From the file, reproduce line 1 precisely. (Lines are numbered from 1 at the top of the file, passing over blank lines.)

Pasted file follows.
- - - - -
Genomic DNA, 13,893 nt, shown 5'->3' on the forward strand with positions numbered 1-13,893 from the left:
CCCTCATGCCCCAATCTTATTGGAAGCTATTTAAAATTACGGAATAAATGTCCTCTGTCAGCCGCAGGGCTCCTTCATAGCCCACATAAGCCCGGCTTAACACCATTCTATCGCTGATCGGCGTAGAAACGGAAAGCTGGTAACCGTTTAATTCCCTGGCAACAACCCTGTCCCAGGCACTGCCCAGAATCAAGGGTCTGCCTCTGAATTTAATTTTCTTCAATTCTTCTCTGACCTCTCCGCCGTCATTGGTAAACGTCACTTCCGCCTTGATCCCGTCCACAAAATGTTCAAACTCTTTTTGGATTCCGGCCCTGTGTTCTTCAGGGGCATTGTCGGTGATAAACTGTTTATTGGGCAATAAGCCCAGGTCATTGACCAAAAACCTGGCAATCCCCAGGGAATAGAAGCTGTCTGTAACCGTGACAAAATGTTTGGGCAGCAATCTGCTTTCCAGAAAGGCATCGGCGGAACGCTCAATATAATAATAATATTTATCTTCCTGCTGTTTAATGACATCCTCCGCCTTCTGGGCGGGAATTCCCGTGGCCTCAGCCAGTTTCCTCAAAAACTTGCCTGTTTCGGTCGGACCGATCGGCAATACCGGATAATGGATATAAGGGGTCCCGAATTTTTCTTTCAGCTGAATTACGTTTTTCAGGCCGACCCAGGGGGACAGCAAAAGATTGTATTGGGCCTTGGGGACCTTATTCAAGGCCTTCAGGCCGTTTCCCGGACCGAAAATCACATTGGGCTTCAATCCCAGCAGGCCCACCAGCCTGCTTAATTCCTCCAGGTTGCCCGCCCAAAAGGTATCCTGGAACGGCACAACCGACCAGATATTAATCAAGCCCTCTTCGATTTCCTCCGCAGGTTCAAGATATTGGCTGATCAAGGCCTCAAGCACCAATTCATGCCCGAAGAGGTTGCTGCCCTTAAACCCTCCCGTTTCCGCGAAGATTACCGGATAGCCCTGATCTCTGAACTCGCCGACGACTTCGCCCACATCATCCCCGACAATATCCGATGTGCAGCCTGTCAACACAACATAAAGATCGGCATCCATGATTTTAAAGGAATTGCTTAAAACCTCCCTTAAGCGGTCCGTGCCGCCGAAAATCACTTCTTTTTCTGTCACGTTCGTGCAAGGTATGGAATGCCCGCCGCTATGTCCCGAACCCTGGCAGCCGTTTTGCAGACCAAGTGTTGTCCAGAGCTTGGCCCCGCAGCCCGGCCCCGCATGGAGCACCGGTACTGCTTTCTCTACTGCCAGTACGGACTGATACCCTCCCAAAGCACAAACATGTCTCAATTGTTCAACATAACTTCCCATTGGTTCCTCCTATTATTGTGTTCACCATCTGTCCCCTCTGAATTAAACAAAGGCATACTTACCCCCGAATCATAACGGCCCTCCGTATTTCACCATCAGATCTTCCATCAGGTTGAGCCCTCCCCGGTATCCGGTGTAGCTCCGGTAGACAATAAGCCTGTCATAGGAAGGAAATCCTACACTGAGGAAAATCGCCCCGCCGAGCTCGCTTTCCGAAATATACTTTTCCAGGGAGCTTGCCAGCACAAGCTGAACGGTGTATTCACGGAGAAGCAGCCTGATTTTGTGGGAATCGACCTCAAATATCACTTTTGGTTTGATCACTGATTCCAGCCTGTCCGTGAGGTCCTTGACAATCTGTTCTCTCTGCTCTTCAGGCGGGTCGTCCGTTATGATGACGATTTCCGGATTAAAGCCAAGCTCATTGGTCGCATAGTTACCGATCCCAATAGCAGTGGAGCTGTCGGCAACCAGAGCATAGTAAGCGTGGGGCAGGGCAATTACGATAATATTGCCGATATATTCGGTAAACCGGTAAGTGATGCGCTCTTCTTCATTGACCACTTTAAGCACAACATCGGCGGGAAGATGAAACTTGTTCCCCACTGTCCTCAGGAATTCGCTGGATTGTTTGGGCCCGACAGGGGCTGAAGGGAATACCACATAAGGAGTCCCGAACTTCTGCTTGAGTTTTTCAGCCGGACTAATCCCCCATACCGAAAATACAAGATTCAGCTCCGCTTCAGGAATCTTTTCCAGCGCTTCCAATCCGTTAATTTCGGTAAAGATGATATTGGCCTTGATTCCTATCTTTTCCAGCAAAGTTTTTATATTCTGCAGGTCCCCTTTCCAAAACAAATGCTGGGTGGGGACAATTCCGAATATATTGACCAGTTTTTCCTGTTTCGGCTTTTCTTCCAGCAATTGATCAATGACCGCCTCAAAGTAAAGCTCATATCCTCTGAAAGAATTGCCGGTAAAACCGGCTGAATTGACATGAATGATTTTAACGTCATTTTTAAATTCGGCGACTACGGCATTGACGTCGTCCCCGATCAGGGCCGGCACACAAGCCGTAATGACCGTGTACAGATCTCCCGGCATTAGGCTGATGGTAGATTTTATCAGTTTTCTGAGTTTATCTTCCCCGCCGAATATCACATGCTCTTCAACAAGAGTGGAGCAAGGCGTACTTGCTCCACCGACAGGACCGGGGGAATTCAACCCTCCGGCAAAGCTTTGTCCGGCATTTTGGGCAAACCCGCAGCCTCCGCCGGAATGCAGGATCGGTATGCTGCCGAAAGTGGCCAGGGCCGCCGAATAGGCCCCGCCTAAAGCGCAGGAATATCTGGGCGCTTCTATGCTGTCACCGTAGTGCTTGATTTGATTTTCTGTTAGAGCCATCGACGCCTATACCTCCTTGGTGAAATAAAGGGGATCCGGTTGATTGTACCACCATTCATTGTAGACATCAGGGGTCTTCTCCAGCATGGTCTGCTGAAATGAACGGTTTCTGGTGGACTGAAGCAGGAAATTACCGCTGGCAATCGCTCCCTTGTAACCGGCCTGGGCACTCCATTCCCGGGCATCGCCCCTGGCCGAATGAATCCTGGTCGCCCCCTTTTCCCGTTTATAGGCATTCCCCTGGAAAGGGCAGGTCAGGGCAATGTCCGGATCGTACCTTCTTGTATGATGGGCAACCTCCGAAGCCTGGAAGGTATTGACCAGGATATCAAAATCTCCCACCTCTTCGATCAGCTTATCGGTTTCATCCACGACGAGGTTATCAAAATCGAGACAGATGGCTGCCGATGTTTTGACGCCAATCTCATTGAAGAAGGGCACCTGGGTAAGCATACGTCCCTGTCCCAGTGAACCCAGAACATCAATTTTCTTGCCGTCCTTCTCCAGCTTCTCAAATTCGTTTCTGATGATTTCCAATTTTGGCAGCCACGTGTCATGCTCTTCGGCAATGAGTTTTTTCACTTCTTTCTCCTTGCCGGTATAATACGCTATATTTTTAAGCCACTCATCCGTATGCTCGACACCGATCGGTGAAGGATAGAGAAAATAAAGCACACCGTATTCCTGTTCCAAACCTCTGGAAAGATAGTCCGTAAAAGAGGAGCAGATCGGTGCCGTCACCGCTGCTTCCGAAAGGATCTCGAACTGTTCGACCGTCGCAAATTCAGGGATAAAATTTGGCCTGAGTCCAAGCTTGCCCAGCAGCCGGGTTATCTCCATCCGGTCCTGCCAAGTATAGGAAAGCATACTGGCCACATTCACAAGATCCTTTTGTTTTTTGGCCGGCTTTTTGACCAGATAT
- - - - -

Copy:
Genomic DNA, 13,893 nt, shown 5'->3' on the forward strand with positions numbered 1-13,893 from the left: